The Ninth Circuit Court of Appeals held that the regulation of water deliveries from the State Water Project and Central Valley Project to protect the threatened delta smelt did not violate the Commerce Clause of the United States Constitution. San Luis & Delta-Mendota Water Authority v. Salazar, No. 10-19152 (9th Cir. March 25, 2011).
The decision is the latest in a series of decisions by the federal appellate courts rejecting Commerce Clause challenges to the Endangered Species Act (“ESA”). The court concluded that the protection of endangered and threatened species (including wholly intrastate species such as the delta smelt) bears a substantial relation to interstate commerce. The Supreme Court has, to date, declined to review any of the ESA Commerce Clause decisions.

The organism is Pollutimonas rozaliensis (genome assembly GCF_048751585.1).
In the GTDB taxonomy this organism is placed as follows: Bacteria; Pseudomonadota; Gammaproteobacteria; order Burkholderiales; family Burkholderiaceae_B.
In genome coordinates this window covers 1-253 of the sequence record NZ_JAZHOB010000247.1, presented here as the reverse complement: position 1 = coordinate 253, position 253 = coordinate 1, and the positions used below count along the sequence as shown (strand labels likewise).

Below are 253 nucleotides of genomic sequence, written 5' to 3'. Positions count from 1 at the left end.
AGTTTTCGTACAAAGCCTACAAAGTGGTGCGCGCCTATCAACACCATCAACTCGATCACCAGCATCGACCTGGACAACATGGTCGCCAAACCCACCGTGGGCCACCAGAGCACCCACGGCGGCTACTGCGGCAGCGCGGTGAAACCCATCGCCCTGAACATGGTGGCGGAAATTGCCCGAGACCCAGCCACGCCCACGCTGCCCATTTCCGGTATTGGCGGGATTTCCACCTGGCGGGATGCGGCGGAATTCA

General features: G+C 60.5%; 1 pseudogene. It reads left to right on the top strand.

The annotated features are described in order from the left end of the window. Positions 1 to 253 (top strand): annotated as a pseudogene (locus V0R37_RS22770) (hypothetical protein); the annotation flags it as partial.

The Ninth Circuit, however, rejected the argument of the Fish and Wildlife Service (and the conclusion of the district court below) that the farming company plaintiffs did not have standing to bring the lawsuit. The court concluded that the companies were not required to show a threat of imminent enforcement under the ESA. The coercive ability of the Fish and Wildlife Service to enforce the ESA is sufficient to satisfy the causation element of standing. The court’s decision provides additional support for the standing of economic interests in other pending Delta lawsuits brought under the ESA.